Let $f$ be a continuous functions from $[0,1]$ to $\mathbb{R}$. Then, $f$ is not necessarily lipschitz.

Is the above statement true?

I thought since $f$ is continuous on a compact metric space, $f$ is bounded. Thus $f'$ is also bounded, which implies that $f$ is lipschitz.

Is my argument correct? If not, where did I get wrong? Help me.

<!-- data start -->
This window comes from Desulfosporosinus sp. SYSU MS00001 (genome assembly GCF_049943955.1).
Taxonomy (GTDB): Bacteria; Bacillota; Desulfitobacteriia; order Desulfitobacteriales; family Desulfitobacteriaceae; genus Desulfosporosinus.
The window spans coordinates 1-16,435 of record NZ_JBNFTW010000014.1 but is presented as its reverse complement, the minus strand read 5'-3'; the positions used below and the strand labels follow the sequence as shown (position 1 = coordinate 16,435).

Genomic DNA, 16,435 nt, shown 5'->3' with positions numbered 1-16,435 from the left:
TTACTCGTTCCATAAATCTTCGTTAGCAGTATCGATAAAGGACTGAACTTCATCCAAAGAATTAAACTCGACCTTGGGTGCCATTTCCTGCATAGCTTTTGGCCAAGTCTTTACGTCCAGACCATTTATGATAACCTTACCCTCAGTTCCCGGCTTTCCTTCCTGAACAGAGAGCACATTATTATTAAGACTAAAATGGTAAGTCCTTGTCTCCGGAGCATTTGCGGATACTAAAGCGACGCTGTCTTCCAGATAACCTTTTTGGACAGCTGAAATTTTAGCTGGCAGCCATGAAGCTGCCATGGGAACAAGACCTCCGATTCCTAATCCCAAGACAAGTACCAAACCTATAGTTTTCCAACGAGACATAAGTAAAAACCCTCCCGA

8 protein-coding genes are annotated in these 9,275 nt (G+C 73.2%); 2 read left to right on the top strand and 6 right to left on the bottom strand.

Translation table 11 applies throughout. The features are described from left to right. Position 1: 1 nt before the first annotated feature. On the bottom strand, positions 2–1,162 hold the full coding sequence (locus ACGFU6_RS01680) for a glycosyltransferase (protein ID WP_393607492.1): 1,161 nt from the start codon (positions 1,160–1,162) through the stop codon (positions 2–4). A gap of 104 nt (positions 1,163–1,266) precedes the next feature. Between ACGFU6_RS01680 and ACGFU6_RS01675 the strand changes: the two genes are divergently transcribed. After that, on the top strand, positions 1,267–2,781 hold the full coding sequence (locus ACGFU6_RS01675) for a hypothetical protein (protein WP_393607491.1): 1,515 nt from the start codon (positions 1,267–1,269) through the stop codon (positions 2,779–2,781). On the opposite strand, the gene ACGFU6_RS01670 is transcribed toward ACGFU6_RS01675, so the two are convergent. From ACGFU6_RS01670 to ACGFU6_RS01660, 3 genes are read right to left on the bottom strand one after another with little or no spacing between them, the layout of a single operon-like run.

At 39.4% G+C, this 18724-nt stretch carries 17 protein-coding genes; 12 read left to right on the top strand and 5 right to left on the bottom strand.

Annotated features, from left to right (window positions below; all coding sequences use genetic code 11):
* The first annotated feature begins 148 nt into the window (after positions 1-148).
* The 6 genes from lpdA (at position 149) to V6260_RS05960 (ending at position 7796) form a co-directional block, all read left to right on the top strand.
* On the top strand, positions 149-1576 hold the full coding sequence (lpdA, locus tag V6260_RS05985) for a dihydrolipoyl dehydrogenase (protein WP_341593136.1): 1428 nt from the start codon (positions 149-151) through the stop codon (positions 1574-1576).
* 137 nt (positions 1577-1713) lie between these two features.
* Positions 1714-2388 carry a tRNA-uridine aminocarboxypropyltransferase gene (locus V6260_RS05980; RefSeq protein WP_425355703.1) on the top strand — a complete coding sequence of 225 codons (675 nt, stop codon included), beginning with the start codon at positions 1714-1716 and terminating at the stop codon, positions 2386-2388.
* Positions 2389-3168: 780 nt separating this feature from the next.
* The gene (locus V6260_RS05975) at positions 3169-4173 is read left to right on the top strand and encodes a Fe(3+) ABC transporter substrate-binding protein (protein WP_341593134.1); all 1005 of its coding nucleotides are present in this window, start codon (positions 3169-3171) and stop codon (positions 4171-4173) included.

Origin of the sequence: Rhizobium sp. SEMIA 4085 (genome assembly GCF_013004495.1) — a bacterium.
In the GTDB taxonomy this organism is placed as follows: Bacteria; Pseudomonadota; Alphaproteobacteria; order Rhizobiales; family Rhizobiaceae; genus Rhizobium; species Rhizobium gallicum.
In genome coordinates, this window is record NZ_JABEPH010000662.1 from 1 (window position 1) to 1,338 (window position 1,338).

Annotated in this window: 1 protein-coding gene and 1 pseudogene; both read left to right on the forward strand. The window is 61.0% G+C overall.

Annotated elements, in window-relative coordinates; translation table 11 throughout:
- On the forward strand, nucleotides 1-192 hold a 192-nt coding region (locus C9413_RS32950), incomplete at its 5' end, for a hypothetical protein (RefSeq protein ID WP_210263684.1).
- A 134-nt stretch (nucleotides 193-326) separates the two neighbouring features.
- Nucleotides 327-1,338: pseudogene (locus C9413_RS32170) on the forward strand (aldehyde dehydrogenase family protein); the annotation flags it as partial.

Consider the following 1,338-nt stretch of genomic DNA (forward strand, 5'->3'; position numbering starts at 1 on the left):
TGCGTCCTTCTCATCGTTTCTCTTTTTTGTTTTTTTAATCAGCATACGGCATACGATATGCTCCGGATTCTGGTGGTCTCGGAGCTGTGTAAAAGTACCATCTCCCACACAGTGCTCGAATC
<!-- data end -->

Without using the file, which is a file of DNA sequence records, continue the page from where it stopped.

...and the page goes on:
• 1
    $\begingroup$ You're assuming that $f$ is differentiable $\endgroup$ – DGRasines Jun 9 '14 at 23:13
  • $\begingroup$ In addition, derivatives need not be bounded. $\endgroup$ – David Mitra Jun 9 '14 at 23:39

A continuous function is not necessarily differentiable. In any case, your argument would work if the function was continuously differentiable. For a counter example, take $\sqrt x$, for instance.


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